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Burning Down George Orwell's House
Pulitzer Prize and PEN/Faulkner Award finalist Robert Stone describes Burning Down George Orwell's House as a "… most enjoyable, a witty, original turn … one part black comedy and one part a meditation on modern life. It is well-written and truly original." Learn more about the author, Andrew Ervin
The philosopher Colin McGinn has achieved what has likely been done few times before.
World-renowned in the field of philosophy for his extensive writings, teachings, lectures; at the forefront in the philosophy fields of logic, language, and metaphysics; the father of new mysterianism, the theory that the human brain has limitations and is incapable of understanding how consciousness occurs, Dr. McGinn has now turned his hand to literature and has demonstrated that, with dedication and effort, a great mind can accomplish triumphs in any field.
I could not put the novel down. McGinn has given us, through his insightful and inspired writing and his sharp wit, an astute presentation of the dilemma faced by many artists and authors and musicians: Be brilliantly creative and miserable while living a life where you don't know who you'll be with or where you'll live or what you'll be doing next week; or be happy - but creatively deadened - while living a stable life with a person you love.
The story stays with you and leaves you examining your own life, whether an artist or not. To top it off, McGinn's writing is brilliant, fresh, and hilarious. His characters are so well-developed that you think you knew them yourself.
I recommend this novel to anyone who enjoys great literature, to artists/authors/musicians or would-be artists/authors/musicians, to people who like cutting humor, and to people who like to read.
If James Joyce were alive today, this book would be at the top of his reading list.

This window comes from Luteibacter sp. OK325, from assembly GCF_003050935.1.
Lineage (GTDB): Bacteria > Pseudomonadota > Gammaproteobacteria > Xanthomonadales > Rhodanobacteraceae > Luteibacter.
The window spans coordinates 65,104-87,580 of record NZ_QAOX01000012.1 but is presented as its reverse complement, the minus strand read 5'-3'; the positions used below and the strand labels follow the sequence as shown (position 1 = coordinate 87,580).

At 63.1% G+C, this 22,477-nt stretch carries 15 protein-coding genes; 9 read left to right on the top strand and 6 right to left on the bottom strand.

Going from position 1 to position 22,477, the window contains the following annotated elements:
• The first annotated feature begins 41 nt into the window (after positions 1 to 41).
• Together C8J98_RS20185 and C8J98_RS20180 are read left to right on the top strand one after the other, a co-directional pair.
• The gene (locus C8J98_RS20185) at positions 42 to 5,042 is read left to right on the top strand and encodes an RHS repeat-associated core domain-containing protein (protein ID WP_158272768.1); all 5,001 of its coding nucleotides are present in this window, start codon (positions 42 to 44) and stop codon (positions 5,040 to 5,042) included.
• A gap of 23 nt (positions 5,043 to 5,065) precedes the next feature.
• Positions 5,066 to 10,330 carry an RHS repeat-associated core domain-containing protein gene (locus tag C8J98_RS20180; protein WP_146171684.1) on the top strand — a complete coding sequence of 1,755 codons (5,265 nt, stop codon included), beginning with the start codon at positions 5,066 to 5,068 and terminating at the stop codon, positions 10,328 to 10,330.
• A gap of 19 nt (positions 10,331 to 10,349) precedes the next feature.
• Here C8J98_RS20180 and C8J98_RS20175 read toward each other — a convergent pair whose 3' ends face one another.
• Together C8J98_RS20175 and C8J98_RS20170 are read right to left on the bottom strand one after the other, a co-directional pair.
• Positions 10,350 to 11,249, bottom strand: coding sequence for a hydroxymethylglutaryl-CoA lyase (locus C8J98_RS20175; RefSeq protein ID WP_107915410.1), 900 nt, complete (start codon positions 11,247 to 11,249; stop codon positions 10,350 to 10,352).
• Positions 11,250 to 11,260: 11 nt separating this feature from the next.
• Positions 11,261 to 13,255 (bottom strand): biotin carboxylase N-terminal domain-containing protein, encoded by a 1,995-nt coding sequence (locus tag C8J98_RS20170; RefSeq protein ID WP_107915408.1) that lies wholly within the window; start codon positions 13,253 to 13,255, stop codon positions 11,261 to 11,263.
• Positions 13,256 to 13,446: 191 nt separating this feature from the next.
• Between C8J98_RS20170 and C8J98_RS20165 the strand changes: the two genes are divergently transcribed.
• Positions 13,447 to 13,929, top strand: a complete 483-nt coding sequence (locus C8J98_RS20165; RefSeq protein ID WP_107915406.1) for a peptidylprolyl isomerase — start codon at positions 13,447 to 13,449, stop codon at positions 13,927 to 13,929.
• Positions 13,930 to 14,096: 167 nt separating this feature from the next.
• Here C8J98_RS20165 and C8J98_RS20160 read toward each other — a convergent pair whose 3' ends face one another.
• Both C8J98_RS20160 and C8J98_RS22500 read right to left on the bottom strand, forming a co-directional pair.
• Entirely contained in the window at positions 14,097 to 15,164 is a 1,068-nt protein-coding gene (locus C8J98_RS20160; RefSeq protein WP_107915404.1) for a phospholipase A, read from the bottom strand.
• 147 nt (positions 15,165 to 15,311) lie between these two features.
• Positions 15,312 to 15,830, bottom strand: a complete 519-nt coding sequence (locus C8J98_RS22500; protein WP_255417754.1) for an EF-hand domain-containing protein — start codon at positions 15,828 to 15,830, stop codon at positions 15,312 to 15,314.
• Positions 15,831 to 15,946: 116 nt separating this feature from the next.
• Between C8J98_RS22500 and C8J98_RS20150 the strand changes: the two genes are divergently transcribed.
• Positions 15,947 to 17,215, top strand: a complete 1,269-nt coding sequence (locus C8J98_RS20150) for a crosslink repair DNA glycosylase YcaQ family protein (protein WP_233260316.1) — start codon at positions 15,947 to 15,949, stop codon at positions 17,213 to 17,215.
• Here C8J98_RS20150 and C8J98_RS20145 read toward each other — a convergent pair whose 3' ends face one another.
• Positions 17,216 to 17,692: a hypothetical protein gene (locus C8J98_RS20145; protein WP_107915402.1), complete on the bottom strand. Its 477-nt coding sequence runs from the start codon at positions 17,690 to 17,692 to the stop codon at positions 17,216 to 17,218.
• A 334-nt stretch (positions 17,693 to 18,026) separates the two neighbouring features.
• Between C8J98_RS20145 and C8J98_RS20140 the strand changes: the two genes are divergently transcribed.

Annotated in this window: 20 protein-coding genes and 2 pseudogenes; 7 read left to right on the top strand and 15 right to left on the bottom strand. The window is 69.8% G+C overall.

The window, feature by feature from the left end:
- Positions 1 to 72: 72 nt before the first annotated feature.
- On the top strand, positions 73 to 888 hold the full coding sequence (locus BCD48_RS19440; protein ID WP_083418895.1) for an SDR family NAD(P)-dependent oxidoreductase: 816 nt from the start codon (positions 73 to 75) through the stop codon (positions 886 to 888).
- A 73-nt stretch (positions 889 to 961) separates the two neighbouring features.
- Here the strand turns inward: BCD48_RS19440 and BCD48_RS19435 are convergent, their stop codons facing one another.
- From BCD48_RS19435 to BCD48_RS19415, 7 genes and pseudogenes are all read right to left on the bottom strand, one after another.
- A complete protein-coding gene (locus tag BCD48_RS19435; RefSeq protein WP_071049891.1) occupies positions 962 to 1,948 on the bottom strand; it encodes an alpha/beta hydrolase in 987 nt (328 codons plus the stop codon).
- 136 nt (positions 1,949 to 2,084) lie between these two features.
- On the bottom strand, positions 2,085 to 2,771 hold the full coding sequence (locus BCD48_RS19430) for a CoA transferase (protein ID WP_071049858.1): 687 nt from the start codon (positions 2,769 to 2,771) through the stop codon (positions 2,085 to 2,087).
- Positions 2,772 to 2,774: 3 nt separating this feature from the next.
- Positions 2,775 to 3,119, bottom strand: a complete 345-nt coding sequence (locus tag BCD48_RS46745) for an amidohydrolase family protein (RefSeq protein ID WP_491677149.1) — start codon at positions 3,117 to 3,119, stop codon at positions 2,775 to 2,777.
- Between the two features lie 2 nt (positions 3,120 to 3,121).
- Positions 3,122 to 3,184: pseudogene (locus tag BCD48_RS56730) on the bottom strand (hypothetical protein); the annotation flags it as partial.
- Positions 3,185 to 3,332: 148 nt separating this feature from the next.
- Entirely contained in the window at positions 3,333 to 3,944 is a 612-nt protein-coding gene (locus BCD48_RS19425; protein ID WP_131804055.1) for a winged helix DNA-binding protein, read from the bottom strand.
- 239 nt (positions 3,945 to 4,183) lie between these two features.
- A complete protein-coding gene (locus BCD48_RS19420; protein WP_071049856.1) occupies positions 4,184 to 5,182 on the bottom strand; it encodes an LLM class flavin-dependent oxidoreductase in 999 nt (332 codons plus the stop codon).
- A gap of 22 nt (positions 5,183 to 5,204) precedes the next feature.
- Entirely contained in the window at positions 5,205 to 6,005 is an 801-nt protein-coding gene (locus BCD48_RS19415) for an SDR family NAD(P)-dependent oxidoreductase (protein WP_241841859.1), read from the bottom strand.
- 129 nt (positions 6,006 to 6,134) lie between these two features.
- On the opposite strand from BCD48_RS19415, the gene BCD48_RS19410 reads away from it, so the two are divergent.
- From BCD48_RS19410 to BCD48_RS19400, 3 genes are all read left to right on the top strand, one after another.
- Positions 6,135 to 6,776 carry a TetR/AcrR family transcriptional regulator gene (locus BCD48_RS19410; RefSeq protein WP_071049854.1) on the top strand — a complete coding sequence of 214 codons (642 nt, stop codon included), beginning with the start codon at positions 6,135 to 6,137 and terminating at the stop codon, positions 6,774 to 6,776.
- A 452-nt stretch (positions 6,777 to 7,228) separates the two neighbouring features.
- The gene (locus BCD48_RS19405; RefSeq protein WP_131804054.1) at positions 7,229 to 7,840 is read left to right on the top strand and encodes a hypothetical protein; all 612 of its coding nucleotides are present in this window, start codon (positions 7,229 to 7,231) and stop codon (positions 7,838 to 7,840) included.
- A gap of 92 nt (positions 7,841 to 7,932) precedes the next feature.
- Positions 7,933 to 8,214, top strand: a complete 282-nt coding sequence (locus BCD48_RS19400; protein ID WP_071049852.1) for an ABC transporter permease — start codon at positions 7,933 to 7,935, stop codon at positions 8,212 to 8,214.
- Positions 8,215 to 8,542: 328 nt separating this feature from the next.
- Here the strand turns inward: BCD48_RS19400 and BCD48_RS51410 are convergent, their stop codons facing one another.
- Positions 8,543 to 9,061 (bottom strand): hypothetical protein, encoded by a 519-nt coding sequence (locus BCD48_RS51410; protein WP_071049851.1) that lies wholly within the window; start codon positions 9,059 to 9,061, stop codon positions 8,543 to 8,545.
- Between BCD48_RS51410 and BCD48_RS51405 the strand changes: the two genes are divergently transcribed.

Warning though: not for anyone under 18.
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I had read a couple of Colin McGinn's serious works a few years ago and happened upon Bad Patches. Liking his philosophical work I imagined this novel to be part philosophical, part literary. He claimed in the introduction that there is no philosophy to be found in the novel, however.
The best I can say about it is that it might be sort of similar to Camus' The Stranger. "Dave" lives a moment-by-moment life. He does give thought to the future, however, which is different. He also reminds me of Holden Caulfield from Cathcer in the Rye.
I found myself wondering much more about the author than the novel itself. I wondered if McGinn simply wanted to show us the worst of characters out there to demonstrate a contrast with a thoughtful society? I wondered if he just does so much philosophy that he just needed to let of some steam. I wondered about McGinn's true character, and if his narrator was his imagined alter-ego. I wondered many things and kept reading.
They say one shouldn't judge the author, just the work. That is hard to do.
It held my attention. And it was funny. McGinn has a way with words which makes this lively to those with appreciation for description and style. I was deeply offended much of the time, but read on, hoping for some justice.
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